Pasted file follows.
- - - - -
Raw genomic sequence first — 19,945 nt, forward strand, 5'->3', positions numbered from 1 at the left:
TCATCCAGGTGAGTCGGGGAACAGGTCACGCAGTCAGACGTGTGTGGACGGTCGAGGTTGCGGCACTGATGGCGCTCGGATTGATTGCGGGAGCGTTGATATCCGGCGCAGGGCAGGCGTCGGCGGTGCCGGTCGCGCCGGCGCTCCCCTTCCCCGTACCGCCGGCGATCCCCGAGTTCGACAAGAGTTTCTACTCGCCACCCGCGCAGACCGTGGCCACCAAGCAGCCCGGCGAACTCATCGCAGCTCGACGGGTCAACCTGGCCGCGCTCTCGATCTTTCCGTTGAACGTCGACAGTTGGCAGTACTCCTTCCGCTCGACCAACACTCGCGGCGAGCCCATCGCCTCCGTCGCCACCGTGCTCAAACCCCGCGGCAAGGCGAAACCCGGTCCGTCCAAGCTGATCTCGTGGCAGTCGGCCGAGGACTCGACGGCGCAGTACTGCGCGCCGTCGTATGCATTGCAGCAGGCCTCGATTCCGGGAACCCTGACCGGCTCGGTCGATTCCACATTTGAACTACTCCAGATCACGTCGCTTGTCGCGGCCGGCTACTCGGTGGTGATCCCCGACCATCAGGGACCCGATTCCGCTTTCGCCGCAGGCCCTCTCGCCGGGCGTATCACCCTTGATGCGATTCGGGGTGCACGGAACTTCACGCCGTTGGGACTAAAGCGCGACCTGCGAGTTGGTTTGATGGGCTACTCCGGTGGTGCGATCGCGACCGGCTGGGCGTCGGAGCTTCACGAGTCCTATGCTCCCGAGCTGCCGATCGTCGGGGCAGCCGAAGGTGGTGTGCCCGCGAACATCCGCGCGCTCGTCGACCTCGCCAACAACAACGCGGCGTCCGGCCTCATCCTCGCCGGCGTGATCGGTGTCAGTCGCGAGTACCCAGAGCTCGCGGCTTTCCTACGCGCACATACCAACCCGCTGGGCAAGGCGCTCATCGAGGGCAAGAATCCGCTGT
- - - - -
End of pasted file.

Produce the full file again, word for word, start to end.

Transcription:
Raw genomic sequence first — 19,945 nt, forward strand, 5'->3', positions numbered from 1 at the left:
TCATCCAGGTGAGTCGGGGAACAGGTCACGCAGTCAGACGTGTGTGGACGGTCGAGGTTGCGGCACTGATGGCGCTCGGATTGATTGCGGGAGCGTTGATATCCGGCGCAGGGCAGGCGTCGGCGGTGCCGGTCGCGCCGGCGCTCCCCTTCCCCGTACCGCCGGCGATCCCCGAGTTCGACAAGAGTTTCTACTCGCCACCCGCGCAGACCGTGGCCACCAAGCAGCCCGGCGAACTCATCGCAGCTCGACGGGTCAACCTGGCCGCGCTCTCGATCTTTCCGTTGAACGTCGACAGTTGGCAGTACTCCTTCCGCTCGACCAACACTCGCGGCGAGCCCATCGCCTCCGTCGCCACCGTGCTCAAACCCCGCGGCAAGGCGAAACCCGGTCCGTCCAAGCTGATCTCGTGGCAGTCGGCCGAGGACTCGACGGCGCAGTACTGCGCGCCGTCGTATGCATTGCAGCAGGCCTCGATTCCGGGAACCCTGACCGGCTCGGTCGATTCCACATTTGAACTACTCCAGATCACGTCGCTTGTCGCGGCCGGCTACTCGGTGGTGATCCCCGACCATCAGGGACCCGATTCCGCTTTCGCCGCAGGCCCTCTCGCCGGGCGTATCACCCTTGATGCGATTCGGGGTGCACGGAACTTCACGCCGTTGGGACTAAAGCGCGACCTGCGAGTTGGTTTGATGGGCTACTCCGGTGGTGCGATCGCGACCGGCTGGGCGTCGGAGCTTCACGAGTCCTATGCTCCCGAGCTGCCGATCGTCGGGGCAGCCGAAGGTGGTGTGCCCGCGAACATCCGCGCGCTCGTCGACCTCGCCAACAACAACGCGGCGTCCGGCCTCATCCTCGCCGGCGTGATCGGTGTCAGTCGCGAGTACCCAGAGCTCGCGGCTTTCCTACGCGCACATACCAACCCGCTGGGCAAGGCGCTCATCGAGGGCAAGAATCCGCTGT